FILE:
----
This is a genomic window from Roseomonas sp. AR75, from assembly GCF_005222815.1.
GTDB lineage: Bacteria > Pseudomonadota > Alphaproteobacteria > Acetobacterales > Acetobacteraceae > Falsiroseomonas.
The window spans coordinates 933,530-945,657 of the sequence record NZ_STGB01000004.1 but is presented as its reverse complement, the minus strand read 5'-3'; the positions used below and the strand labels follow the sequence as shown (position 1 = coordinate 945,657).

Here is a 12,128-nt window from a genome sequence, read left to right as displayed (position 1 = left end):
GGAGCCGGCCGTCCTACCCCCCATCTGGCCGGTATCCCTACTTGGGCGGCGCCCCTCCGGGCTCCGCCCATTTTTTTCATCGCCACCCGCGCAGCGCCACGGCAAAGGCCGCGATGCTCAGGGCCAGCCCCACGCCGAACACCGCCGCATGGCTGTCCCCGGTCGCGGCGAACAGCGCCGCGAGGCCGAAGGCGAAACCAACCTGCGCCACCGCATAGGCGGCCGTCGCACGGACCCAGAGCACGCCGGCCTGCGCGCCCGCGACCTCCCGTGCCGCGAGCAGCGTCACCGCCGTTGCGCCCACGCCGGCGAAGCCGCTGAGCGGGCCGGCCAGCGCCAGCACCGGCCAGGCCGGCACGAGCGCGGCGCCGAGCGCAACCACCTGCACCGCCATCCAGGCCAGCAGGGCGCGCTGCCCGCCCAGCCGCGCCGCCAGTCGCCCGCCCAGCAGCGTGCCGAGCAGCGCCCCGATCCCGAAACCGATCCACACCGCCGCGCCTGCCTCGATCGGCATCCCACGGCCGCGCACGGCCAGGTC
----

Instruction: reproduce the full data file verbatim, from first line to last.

This is a genomic window from Roseomonas sp. AR75, from assembly GCF_005222815.1.
GTDB lineage: Bacteria > Pseudomonadota > Alphaproteobacteria > Acetobacterales > Acetobacteraceae > Falsiroseomonas.
The window spans coordinates 933,530-945,657 of the sequence record NZ_STGB01000004.1 but is presented as its reverse complement, the minus strand read 5'-3'; the positions used below and the strand labels follow the sequence as shown (position 1 = coordinate 945,657).

Here is a 12,128-nt window from a genome sequence, read left to right as displayed (position 1 = left end):
GGAGCCGGCCGTCCTACCCCCCATCTGGCCGGTATCCCTACTTGGGCGGCGCCCCTCCGGGCTCCGCCCATTTTTTTCATCGCCACCCGCGCAGCGCCACGGCAAAGGCCGCGATGCTCAGGGCCAGCCCCACGCCGAACACCGCCGCATGGCTGTCCCCGGTCGCGGCGAACAGCGCCGCGAGGCCGAAGGCGAAACCAACCTGCGCCACCGCATAGGCGGCCGTCGCACGGACCCAGAGCACGCCGGCCTGCGCGCCCGCGACCTCCCGTGCCGCGAGCAGCGTCACCGCCGTTGCGCCCACGCCGGCGAAGCCGCTGAGCGGGCCGGCCAGCGCCAGCACCGGCCAGGCCGGCACGAGCGCGGCGCCGAGCGCAACCACCTGCACCGCCATCCAGGCCAGCAGGGCGCGCTGCCCGCCCAGCCGCGCCGCCAGTCGCCCGCCCAGCAGCGTGCCGAGCAGCGCCCCGATCCCGAAACCGATCCACACCGCCGCGCCTGCCTCGATCGGCATCCCACGGCCGCGCACGGCCAGGTC